Cremation is one of several ways to complete the disposition of the body. The choice of cremation does not limit the options available. If you choose cremation, a funeral or memorial service is appropriate and recommended. Survivors still need the time to grieve and say good-bye. Some of the options available for those choosing cremation are:
- Traditional funeral service followed by cremation. While any casket may be used if cremation is desired, we do have several caskets which may be lower in price than other caskets we sell, as well as an oak rental casket which contains a cremation liner.
- Memorial Service following cremation. This is the same type of ceremony as a funeral ceremony except that instead of the presence of a casket, an urn containing the cremated remains may be present.
- Private family viewing followed by cremation. Viewing the body helps the family accept that death has occurred and allows them the opportunity to say good-bye.
- Direct Cremation. The body is cremated shortly after death and the cremated remains are placed in an urn or other container. There is no viewing or visitation.
There are numerous options available for the disposition of cremated remains, and include the following:
- Interment in an existing family plot. Most cemeteries permit the burial of both a casket and single cremated remains in the same grave space. They also have cremation plots available which are smaller in size and allow for the burial of two cremated remains. Some cemeteries require the cremated remains be placed in an urn vault prior to burial. Having remains interred on cemetery grounds ensures that future generations will have a place to go to remember the deceased and also allows them to place a memorial of some type on the grave.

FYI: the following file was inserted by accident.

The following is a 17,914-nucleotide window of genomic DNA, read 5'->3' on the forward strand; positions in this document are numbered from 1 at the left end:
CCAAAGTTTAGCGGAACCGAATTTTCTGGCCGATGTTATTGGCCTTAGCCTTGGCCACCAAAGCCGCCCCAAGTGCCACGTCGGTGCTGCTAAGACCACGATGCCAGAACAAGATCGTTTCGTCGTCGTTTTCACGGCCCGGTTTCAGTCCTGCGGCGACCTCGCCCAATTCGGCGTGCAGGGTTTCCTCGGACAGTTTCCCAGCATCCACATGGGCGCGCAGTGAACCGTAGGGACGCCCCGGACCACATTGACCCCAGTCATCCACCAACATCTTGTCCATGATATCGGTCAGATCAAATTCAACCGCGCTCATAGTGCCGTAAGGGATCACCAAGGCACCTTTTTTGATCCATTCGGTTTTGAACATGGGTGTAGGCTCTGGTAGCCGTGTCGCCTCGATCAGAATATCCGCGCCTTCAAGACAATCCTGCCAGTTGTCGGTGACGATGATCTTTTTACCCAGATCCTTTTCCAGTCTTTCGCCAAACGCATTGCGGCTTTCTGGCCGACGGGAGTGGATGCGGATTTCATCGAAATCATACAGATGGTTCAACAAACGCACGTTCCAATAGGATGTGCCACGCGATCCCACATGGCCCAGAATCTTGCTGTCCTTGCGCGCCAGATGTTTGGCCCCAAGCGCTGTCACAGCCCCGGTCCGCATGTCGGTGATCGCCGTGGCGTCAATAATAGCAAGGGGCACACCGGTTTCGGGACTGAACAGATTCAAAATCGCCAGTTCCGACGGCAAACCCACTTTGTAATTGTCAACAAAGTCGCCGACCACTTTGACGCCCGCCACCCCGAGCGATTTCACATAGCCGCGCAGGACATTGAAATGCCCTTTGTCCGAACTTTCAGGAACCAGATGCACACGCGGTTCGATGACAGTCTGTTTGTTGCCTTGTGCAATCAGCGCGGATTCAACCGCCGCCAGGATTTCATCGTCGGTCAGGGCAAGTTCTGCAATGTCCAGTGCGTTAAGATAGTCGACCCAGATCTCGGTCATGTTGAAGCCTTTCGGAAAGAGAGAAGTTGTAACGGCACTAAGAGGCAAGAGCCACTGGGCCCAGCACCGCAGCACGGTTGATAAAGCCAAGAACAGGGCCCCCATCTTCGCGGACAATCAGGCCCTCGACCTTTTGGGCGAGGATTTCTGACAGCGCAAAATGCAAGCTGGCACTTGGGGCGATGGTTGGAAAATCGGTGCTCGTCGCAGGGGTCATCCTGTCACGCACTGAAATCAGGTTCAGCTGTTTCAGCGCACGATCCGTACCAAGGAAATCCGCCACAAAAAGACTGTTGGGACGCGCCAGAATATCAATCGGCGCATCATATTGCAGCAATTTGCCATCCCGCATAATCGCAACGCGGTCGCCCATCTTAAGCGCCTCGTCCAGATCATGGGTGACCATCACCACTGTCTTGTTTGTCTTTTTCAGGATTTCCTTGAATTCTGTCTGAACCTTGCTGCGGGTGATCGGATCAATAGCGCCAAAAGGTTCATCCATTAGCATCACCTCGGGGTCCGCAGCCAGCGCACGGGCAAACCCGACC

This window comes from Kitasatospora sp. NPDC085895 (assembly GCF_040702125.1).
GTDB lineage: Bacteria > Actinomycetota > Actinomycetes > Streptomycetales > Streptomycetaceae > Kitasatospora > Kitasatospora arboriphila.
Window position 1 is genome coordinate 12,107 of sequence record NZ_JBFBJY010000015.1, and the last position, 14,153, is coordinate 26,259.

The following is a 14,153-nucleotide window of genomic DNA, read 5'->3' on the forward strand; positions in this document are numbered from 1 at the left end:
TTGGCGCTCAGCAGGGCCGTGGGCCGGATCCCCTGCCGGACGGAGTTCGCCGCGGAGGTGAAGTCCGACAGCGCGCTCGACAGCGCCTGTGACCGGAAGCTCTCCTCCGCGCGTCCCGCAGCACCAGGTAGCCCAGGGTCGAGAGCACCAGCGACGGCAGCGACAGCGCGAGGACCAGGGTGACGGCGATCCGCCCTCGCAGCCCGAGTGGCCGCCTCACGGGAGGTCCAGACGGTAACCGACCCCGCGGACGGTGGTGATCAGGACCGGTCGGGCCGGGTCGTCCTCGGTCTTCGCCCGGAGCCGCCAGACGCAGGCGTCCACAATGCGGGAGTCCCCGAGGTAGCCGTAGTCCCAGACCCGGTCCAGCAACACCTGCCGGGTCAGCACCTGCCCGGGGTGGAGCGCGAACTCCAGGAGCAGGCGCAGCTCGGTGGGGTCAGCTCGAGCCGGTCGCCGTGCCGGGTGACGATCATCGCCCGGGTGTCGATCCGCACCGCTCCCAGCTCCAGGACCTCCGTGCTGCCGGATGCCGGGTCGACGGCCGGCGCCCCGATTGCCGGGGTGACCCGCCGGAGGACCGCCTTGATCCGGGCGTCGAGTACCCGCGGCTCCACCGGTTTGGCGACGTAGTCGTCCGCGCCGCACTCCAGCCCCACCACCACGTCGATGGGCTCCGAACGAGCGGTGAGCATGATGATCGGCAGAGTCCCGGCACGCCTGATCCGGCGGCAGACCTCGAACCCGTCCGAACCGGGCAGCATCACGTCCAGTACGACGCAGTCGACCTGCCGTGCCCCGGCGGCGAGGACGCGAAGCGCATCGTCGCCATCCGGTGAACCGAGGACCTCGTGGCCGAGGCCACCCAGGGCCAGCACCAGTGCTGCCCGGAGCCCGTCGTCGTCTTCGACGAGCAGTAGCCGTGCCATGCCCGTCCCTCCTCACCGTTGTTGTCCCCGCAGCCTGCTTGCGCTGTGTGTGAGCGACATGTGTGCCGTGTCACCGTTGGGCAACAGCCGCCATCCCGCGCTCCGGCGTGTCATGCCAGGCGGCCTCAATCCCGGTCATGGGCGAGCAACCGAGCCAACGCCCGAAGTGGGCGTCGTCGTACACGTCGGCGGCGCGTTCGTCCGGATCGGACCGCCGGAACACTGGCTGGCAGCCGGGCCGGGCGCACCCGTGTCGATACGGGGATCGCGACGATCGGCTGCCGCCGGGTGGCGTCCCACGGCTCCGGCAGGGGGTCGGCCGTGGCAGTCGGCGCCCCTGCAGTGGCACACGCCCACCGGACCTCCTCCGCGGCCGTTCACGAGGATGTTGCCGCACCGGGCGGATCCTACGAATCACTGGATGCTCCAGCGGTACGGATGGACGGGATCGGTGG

- Interment in a columbarium. A columbarium may be located within a mausoleum or chapel or may be free-standing, either indoor or outdoor, and is constructed of numerous small compartments (niches) designed to hold urns containing cremated remains. Each niche is identified with a plaque of some type containing the name of the deceased.
Family retention of the cremated remains is an option for many families. An urn suitable for placement on a mantle or shelf may be selected. The cremated remains may be divided and place in one or more portion urns, or in keepsake jewelry, which is then given to each family member.